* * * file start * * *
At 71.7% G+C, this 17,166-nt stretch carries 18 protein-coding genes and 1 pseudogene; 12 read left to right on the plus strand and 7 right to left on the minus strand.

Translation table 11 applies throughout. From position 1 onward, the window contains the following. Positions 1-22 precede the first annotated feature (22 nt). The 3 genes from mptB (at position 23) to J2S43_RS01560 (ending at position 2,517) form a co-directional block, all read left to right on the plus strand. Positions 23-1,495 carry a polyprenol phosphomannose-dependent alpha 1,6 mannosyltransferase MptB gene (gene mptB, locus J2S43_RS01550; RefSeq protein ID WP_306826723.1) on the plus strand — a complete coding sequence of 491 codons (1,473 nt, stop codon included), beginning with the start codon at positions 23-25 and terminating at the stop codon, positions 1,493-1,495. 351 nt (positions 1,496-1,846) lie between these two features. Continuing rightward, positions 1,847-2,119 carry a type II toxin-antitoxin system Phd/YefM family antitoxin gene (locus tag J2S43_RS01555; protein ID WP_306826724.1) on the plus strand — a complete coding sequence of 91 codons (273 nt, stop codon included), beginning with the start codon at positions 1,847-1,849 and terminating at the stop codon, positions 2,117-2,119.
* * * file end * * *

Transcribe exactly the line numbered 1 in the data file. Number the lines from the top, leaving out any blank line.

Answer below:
At 71.7% G+C, this 17,166-nt stretch carries 18 protein-coding genes and 1 pseudogene; 12 read left to right on the plus strand and 7 right to left on the minus strand.